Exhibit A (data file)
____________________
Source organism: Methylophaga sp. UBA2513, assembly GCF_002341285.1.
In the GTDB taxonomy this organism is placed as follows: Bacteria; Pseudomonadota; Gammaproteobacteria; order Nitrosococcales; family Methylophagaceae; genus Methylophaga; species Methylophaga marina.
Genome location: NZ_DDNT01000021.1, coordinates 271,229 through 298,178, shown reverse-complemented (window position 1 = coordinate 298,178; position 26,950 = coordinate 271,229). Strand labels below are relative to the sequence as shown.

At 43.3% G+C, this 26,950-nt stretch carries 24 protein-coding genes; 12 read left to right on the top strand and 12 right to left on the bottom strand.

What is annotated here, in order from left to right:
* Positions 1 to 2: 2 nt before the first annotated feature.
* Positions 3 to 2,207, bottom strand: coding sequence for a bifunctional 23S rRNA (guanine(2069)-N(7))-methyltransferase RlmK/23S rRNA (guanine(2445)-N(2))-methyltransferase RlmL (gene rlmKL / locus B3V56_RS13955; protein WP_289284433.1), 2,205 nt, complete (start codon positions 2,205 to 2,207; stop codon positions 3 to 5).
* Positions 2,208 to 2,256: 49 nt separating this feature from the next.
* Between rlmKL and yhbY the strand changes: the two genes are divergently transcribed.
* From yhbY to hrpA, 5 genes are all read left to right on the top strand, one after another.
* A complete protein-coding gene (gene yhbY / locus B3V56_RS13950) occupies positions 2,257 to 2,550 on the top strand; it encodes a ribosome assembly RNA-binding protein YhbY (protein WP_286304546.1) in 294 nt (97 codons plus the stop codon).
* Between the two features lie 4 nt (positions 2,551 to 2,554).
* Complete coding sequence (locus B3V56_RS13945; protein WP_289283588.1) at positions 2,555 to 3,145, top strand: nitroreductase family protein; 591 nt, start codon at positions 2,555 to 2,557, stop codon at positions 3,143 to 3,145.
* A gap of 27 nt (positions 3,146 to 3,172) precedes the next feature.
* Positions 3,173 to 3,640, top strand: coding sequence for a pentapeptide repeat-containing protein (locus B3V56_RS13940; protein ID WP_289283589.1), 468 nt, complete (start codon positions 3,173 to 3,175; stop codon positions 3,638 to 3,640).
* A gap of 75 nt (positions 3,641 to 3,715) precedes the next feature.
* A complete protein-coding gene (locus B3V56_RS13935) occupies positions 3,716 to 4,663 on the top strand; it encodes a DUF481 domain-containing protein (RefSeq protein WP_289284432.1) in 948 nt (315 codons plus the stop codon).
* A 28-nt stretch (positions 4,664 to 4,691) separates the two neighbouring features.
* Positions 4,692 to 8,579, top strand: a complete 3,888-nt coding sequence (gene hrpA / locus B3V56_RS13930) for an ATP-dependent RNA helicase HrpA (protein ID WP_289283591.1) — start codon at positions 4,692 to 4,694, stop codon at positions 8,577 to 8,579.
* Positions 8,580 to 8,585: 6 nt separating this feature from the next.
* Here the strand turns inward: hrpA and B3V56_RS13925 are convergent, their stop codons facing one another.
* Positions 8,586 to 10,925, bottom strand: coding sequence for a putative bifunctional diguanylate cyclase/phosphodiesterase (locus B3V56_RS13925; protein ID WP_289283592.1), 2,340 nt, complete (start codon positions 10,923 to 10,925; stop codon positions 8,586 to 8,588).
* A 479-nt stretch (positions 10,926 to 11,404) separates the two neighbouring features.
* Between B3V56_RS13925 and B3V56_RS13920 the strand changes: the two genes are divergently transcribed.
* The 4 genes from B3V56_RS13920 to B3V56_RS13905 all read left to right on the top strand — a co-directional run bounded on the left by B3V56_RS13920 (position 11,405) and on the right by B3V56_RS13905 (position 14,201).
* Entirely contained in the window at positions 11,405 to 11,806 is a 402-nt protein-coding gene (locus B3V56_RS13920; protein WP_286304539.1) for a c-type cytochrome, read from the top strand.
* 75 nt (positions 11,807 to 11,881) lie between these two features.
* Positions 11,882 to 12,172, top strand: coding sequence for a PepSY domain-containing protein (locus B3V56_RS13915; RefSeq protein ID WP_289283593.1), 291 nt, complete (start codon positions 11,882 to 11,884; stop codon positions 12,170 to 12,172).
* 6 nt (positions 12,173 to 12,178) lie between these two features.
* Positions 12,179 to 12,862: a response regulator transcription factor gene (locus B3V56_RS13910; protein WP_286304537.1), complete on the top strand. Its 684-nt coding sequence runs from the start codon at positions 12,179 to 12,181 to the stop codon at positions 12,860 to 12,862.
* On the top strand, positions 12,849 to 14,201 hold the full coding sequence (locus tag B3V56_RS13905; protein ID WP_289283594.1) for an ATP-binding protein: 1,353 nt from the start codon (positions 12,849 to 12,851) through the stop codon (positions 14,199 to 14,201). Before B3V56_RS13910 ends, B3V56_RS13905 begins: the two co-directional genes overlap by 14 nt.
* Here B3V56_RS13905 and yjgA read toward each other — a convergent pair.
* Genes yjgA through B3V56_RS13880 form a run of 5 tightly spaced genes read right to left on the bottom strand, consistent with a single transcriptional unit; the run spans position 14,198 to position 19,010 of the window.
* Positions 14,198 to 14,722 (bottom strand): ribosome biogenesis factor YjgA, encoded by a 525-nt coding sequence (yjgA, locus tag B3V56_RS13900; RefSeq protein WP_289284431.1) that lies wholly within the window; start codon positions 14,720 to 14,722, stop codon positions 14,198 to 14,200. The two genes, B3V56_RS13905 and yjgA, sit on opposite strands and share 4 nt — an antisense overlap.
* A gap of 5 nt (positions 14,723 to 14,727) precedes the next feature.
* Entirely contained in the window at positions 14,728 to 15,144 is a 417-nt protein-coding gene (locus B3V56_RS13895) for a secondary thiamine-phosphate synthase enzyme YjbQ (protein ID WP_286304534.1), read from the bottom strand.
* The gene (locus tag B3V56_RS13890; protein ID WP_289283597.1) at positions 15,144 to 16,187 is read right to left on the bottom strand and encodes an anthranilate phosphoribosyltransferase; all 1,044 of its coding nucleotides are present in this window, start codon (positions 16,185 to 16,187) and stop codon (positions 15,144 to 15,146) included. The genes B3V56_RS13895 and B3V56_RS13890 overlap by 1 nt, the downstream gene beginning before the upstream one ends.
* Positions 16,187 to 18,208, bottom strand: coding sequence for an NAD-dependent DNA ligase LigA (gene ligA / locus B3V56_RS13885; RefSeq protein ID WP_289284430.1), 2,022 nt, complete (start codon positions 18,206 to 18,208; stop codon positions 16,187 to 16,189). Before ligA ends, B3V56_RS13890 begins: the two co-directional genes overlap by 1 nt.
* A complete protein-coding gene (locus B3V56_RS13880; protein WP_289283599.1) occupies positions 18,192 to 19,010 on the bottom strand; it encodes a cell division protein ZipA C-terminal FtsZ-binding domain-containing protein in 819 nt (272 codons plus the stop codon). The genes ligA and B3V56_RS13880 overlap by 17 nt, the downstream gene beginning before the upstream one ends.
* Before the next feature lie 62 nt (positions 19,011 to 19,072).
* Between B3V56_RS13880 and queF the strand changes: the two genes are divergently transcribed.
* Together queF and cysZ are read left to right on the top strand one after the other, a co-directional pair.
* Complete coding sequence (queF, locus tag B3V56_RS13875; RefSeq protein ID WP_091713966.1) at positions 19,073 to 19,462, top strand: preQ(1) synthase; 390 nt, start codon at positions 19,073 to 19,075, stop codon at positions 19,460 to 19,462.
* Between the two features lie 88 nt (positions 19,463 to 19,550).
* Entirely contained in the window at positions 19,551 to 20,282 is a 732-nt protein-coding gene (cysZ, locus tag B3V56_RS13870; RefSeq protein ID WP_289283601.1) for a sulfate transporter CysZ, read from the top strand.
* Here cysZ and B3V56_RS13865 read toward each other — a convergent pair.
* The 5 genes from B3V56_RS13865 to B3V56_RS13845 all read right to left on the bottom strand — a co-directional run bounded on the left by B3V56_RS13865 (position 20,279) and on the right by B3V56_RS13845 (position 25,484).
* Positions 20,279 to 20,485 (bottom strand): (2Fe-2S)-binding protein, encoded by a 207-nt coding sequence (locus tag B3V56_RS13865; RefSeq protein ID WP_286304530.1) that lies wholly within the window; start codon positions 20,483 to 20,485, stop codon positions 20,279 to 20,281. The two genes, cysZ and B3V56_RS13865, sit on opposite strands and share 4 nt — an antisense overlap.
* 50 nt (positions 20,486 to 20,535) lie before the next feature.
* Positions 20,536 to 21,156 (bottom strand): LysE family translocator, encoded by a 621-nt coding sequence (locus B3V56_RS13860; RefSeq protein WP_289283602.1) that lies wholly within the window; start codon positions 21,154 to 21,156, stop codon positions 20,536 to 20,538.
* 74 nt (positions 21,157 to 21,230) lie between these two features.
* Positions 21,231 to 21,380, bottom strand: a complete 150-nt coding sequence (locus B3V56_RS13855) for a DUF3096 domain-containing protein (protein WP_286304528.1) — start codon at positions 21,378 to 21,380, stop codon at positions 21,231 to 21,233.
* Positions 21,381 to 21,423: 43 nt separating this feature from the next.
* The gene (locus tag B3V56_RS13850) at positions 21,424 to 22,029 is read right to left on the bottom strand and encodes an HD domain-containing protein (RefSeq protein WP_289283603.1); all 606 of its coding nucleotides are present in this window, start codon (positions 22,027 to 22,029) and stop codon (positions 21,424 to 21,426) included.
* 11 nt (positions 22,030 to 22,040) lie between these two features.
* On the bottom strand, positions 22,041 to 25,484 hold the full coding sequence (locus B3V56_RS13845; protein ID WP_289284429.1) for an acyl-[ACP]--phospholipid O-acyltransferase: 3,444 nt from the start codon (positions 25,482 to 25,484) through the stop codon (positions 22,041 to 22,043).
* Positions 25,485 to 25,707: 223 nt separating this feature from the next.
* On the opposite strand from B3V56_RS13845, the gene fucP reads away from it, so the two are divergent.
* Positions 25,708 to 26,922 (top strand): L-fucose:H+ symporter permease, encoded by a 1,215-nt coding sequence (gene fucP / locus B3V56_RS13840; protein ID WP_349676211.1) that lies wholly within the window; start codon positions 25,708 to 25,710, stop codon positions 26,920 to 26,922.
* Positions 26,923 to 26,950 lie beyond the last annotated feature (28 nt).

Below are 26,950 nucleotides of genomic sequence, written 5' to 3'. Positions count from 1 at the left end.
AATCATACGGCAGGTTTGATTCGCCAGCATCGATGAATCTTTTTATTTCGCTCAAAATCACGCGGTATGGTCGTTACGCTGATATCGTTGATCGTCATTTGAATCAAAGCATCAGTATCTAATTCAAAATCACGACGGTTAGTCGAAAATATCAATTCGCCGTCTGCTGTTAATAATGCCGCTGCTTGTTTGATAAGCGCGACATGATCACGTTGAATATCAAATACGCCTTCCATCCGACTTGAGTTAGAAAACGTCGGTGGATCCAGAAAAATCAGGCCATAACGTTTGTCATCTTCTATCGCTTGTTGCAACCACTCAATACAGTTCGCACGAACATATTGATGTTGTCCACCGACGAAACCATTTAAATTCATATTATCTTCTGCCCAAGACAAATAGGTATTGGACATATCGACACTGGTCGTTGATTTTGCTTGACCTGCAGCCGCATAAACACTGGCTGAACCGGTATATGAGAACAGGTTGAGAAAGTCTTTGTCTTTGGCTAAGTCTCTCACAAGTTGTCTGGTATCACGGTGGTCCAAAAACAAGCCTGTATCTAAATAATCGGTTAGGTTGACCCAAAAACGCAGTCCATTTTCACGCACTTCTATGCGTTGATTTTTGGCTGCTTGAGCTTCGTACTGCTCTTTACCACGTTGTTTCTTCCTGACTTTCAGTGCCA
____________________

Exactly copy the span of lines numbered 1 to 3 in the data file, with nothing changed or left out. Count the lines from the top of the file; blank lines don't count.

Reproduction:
Source organism: Methylophaga sp. UBA2513, assembly GCF_002341285.1.
In the GTDB taxonomy this organism is placed as follows: Bacteria; Pseudomonadota; Gammaproteobacteria; order Nitrosococcales; family Methylophagaceae; genus Methylophaga; species Methylophaga marina.
Genome location: NZ_DDNT01000021.1, coordinates 271,229 through 298,178, shown reverse-complemented (window position 1 = coordinate 298,178; position 26,950 = coordinate 271,229). Strand labels below are relative to the sequence as shown.